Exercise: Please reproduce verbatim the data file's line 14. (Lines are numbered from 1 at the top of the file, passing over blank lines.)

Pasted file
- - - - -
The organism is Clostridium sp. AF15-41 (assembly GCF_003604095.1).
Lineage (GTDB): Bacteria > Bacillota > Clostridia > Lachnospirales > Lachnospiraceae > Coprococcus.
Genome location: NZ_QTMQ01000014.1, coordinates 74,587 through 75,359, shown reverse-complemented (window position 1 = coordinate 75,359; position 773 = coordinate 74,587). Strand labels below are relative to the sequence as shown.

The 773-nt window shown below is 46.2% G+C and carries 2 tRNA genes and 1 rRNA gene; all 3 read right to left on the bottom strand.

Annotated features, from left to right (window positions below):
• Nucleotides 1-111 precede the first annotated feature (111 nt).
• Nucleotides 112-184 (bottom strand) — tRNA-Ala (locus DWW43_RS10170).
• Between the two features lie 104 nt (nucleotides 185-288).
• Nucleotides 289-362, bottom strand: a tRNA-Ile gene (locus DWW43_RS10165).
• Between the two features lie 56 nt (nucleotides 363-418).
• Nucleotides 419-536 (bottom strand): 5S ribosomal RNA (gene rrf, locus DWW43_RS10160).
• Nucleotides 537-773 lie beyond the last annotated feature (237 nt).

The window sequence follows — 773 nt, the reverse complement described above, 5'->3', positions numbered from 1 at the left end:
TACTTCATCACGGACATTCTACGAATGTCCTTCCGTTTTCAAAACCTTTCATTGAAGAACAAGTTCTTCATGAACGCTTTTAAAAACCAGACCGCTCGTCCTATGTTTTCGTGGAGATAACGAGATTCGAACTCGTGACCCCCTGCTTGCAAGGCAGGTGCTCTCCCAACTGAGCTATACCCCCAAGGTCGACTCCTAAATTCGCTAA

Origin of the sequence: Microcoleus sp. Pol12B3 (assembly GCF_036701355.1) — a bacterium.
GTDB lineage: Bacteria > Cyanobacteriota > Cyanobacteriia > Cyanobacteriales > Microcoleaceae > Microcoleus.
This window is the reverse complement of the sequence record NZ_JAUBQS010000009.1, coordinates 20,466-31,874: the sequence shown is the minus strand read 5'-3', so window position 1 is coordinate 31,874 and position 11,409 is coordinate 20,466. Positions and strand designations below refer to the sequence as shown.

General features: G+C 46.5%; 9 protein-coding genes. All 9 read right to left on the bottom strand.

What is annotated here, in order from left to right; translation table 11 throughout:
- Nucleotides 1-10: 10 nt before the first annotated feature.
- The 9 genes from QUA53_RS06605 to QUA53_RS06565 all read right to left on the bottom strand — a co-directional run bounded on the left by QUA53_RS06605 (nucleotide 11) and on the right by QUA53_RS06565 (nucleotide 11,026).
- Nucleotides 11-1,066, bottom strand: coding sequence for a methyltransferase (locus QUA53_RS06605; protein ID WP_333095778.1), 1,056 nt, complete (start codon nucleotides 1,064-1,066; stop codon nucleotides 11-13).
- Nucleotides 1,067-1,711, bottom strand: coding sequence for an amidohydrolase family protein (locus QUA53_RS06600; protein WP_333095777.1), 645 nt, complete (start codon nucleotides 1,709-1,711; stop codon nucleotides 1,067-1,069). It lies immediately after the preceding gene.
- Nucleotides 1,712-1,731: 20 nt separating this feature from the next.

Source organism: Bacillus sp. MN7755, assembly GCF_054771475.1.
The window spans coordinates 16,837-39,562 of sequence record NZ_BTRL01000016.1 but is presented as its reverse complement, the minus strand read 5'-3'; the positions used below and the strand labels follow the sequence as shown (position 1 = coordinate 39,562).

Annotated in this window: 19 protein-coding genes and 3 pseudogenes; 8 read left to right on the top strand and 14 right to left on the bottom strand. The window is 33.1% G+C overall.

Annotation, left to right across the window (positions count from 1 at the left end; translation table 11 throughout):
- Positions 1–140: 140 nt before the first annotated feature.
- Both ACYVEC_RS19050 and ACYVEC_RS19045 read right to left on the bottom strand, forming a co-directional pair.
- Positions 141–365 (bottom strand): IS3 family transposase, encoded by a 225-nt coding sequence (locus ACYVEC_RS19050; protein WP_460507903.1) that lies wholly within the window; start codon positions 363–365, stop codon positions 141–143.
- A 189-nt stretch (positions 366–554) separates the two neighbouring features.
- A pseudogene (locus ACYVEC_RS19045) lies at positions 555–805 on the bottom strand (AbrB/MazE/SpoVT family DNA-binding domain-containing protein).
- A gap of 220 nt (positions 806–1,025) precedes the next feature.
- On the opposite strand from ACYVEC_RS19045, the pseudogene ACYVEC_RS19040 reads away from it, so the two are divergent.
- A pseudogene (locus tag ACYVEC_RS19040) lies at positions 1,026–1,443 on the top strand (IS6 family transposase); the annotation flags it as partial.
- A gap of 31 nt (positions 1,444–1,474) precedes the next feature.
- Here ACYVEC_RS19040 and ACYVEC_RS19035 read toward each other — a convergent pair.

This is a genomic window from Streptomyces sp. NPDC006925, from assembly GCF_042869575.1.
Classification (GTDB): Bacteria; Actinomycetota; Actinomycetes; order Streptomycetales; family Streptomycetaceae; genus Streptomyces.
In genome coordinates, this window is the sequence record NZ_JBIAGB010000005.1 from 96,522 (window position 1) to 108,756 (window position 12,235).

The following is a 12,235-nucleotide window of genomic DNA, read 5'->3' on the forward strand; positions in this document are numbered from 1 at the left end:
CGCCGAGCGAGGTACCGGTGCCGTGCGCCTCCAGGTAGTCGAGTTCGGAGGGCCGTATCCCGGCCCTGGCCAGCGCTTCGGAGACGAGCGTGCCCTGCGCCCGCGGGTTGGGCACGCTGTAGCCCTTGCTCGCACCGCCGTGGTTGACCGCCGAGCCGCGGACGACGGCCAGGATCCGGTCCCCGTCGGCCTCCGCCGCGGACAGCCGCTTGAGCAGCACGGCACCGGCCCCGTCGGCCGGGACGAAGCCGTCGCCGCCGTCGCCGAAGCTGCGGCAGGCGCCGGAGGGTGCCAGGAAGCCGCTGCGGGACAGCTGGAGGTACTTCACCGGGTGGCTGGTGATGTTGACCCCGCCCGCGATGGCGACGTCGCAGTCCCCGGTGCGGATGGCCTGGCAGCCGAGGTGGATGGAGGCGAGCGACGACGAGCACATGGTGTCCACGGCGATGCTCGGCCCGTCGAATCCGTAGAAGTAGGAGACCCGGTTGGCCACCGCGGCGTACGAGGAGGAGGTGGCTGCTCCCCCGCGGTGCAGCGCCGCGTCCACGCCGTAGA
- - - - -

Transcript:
TACTTCATCACGGACATTCTACGAATGTCCTTCCGTTTTCAAAACCTTTCATTGAAGAACAAGTTCTTCATGAACGCTTTTAAAAACCAGACCGCTCGTCCTATGTTTTCGTGGAGATAACGAGATTCGAACTCGTGACCCCCTGCTTGCAAGGCAGGTGCTCTCCCAACTGAGCTATACCCCCAAGGTCGACTCCTAAATTCGCTAA